England: Stadiums partially closed due to pitch invasions?
source: StadiumDB.com; author: Robert Saganowski
The end of the season in most European leagues, including the UK, was marked by many football club successes. Fans, in the heat of the moment, have on many occasions decided to run onto the pitch after the final whistle. "Pitch invasions" may have greater consequences than it may seem.
Manchester City, Bournemouth, Everton. These are just a few examples of clubs whose supporters went wild with joy and decided to run onto the pitch after the match was over. There are, of course, many more such cases and they do not just concern the United Kingdom, but it is in England where this subject is currently in the spotlight.
Pitch invasion has been a part of British culture for years and the way fans celebrate the retention, promotion, or championship of their club. This time it has gone one step too far, and it is not just individuals but whole masses of supporters who are going to suffer.
During a championship celebration at Etihad Stadium, The Citizens' fans attacked Aston Villa goalkeeper Robin Olsen several times. In Liverpool, just after the success of keeping Everton in the Premier League, The Toffees’ supporters provoked the manager of Crystal Palace, Patrick Vieira, and he decided to get justice for one of the fans right in the middle of Goodison Park.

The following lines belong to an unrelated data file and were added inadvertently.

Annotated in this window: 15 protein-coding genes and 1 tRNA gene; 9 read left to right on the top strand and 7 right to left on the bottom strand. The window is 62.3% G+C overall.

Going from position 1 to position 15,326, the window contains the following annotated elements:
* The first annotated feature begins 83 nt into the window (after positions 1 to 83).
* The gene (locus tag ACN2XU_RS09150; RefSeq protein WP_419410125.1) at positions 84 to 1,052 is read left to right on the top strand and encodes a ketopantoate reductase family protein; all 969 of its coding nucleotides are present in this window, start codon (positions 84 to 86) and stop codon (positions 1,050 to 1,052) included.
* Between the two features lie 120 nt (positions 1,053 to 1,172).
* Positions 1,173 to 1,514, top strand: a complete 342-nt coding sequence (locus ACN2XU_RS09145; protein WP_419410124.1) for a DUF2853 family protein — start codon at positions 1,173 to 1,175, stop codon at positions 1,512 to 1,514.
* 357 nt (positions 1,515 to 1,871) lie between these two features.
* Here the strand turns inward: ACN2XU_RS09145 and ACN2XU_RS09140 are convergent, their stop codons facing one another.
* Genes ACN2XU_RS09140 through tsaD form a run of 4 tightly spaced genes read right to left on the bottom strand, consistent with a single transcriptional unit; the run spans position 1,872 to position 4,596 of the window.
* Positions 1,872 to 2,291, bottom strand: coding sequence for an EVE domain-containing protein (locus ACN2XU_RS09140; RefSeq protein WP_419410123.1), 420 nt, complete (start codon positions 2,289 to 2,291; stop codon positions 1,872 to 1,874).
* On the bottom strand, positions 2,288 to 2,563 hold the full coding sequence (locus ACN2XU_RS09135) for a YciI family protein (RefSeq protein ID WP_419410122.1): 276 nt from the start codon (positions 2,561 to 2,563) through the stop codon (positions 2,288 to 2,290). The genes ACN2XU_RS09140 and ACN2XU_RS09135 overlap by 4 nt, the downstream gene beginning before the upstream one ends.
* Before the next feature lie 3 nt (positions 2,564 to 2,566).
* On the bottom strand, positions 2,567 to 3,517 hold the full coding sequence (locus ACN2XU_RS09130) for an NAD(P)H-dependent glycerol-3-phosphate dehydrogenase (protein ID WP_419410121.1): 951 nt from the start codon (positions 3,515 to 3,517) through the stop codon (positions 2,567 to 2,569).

It seems that Americans can look back on the country of their ancestors laughing and grumbling at the sight of a pitch invasion. Nothing could be more wrong! Although the view of fans running onto the field is quite rare in the United States, the history of pitch invasion in Major League Baseball dates back 100 years!
Right after Game 7 of the 1924 World Series, fans of the winning team, the Washington Senators, left their seats at the now non-existent Griffith Stadium and ran onto the field. Wonder what the odds would be that in next year's final the supporters would decide to do a similar thing again? Betphilly's guide to mlb betting might know the answer to that.
Back to England - the consequences for fans could be dire. Partial stadium closures could be imposed on Football League clubs next season as authorities seek to crack down on pitch invasions and other fan disruptions.
Nottinghamshire Police have arrested a 31-year-old man after Sheffield United's Billy Sharp was allegedly attacked at City Ground after the Championship play-off semi-final against Nottingham Forest. It was the last straw that broke the camel's back.
The English Football League, together with the players' union, the Professional Footballers' Association and Nottingham Forest, condemned the incident and said it would consider strengthening measures to deter fans from inappropriate behaviour as well as "all options will be looked at".
(…) it is not acceptable for supporters to enter the field of play at any time given the EFL’s objective is to ensure our matches remain a safe and welcoming one for all. Therefore, over the summer we will consider what further measures are now at our disposal, including the potential use of capacity reductions or other similar mitigations - EFL has thus expressed its dissatisfaction with the situation.